A sense of mastery, creativity, and achievement. Learning a new skill/activity or completing a craft project can help our clients to experience many of the same benefits as other art activities. Crafts can help them feel proud of learning something new or experience the sense of satisfaction that comes from creating something with their hands.

As a means to strengthen healthy coping skills. Think about all the skills that we may need to use when we work on a craft project – focus and concentration, organizing our steps, following directions, problem-solving, patience, frustration tolerance when it is challenging, not giving up, trying something new, and asking for help. If these are things that clients need to work on, crafting provides an experiential activity for doing so in therapy. In my practice, kids with poor focus, perfectionism, and low frustration tolerance often benefit from practicing new skills through craft activities.

Self-soothing and self-care tool. Crafts are something that clients can often do at home for self-care and self-soothing. And some crafts are more portable than many fine art activities – knitting, crochet, and embroidery can be taken with the client into many other settings outside the home where they may need a self-soothing activity. Although one option is that the therapist can simply suggest that a client try crafting at home and verbally encourage this, it may be helpful to actually experience the activity in session first. I have heard clients comment that they wouldn’t have tried something at home if they had not first had the opportunity to try it in session, really experienced the benefit, and had the support of the therapist. In addition, creating original art or art to express emotions may often feel stressful and challenging to clients, so there may be times that we want to offer an activity that serves the purpose of calming and regulating emotions.

A more accessible art form. Many of our clients may struggle with feeling like they are not artistic or be intimidated by activities like painting. However, trying crafting as a creative activity may feel more accessible to them or be something that they are already comfortable with. If we think about the importance of meeting our clients where they are, we may want to recognize that this may include starting art therapy with a crafting activity that they already have some confidence in trying. For some clients, this may help them be able to engage in art in some way and then later be able to explore new media and approaches to art.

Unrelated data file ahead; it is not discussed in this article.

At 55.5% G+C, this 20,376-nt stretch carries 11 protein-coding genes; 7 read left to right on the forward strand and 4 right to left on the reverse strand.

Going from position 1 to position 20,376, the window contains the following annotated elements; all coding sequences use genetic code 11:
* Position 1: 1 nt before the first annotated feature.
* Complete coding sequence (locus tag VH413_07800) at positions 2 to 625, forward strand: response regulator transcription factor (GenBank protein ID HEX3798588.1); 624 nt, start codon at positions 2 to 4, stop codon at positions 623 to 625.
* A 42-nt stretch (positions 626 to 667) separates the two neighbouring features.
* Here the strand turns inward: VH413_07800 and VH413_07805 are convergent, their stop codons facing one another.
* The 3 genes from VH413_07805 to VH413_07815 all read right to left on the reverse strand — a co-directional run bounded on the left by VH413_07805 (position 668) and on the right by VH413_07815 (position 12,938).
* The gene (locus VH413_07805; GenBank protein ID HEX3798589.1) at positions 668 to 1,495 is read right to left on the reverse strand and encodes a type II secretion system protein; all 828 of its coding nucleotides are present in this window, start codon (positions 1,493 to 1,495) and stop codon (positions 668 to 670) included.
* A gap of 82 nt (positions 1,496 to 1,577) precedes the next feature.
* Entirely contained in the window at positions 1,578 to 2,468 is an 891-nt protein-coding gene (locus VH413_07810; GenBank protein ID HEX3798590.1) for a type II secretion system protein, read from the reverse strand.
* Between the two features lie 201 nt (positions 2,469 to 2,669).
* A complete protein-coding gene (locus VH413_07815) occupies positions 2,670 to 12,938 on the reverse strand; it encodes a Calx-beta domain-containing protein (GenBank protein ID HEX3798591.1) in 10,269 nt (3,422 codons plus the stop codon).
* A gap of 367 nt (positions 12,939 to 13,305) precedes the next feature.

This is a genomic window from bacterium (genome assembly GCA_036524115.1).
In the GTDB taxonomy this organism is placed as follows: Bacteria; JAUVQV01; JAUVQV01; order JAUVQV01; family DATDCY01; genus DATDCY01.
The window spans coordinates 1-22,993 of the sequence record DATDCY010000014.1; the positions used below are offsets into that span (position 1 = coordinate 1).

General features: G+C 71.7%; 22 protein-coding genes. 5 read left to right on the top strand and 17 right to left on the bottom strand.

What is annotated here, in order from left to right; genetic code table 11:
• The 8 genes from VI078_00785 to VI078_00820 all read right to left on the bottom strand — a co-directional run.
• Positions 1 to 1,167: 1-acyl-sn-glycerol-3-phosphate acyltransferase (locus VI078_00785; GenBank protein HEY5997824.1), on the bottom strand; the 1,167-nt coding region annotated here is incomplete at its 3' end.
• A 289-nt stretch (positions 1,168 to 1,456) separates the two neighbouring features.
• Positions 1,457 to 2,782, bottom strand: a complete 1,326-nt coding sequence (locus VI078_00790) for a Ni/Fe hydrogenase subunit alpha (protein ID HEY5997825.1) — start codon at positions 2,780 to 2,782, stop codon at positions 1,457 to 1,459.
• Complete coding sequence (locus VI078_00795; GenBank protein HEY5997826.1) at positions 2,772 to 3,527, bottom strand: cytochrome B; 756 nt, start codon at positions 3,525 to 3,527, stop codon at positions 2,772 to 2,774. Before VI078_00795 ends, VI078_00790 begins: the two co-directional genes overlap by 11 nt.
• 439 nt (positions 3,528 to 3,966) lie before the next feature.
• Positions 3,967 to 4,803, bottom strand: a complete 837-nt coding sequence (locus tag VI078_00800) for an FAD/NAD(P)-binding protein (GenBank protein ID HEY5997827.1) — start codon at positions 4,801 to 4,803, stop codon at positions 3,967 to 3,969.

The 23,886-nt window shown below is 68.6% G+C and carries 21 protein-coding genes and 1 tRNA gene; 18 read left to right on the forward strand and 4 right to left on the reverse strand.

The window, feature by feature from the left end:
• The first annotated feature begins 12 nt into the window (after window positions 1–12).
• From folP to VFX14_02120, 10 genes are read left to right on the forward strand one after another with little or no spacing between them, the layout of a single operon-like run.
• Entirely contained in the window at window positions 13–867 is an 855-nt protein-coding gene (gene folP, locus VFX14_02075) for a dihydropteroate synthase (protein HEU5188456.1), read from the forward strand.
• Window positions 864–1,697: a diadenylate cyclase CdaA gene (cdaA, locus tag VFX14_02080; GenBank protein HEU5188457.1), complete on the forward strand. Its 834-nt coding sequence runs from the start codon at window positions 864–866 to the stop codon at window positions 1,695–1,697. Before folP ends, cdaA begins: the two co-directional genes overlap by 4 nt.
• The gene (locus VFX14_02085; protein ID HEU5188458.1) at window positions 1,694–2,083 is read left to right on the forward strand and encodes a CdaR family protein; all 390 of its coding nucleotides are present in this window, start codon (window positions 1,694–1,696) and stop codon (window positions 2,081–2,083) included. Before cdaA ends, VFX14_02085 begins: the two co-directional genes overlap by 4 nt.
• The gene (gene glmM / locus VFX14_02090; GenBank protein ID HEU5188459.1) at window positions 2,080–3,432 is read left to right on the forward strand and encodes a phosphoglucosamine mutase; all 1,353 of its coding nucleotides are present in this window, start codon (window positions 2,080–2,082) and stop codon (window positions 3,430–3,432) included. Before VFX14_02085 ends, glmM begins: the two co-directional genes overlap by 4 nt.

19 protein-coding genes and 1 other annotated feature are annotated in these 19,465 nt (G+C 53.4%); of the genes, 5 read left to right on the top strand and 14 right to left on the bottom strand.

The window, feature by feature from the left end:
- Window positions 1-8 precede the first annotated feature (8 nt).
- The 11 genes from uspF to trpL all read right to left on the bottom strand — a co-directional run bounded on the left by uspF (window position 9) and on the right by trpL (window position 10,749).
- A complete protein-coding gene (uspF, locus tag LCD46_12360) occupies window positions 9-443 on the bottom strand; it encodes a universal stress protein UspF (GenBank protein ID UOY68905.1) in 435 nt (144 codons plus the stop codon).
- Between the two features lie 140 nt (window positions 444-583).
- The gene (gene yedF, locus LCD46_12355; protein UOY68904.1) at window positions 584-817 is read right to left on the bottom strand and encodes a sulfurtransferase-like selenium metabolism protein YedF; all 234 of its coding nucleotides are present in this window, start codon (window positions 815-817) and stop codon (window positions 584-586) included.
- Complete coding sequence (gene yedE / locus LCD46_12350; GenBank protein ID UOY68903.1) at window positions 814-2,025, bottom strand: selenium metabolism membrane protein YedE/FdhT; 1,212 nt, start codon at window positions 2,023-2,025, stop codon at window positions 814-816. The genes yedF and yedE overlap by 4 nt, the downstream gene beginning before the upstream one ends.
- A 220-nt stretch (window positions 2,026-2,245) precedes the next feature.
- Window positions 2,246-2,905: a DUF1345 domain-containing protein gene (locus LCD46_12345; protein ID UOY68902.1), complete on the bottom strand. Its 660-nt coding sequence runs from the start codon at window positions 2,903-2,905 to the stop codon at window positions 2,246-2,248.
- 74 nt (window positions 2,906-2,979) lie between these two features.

Bilateral stimulation and brain integration. More and more research is highlighting the benefits of activities that involve bilateral stimulation. Using both hands in an activity or doing something that involves alternating right-left sides of the body may be helpful in promoting brain integration. In addition to activities like drumming, yoga, dance, and running, crafts like knitting and crochet may help to provide this bilateral stimulation. (See this article by Lisa Danylchuck on Good Therapy for more information from an EMDR therapist’s perspective.) Crafts will not replace a treatment protocol like EMDR, but may still be a helpful thing to encourage for mental health.

Want to try to support crafting more for your clients? Here are a few of the things that I have available in my office for kids, teens, and adults in therapy:

  • Origami and other paper crafts
  • Beading for creating jewelry or meditation beads
  • Fuse beads/ Perler beads
  • Sewing
  • Embroidery
  • Knitting and crochet

What are your thoughts on crafts in therapy? Is it something that you include in your creative approaches? If you are an art therapist, what attitudes have you encountered in the profession regarding crafts versus fine art forms?

Carolyn Mehlomakulu, LMFT-S, ATR-BC is an art therapist in Austin, Texas who works with children, teens, and families. For more information about individual therapy, child and teen counseling, family therapy, teen group therapy, and art therapy services, please visit:

This blog is not intended to diagnose or treat any mental health conditions. All directives, interventions, and ideas should be used by qualified individuals within the appropriate bounds of their education, training, and scope of practice. Information presented in this blog does not replace professional training in child and family therapy, art therapy, or play therapyArt therapy requires a trained art therapist.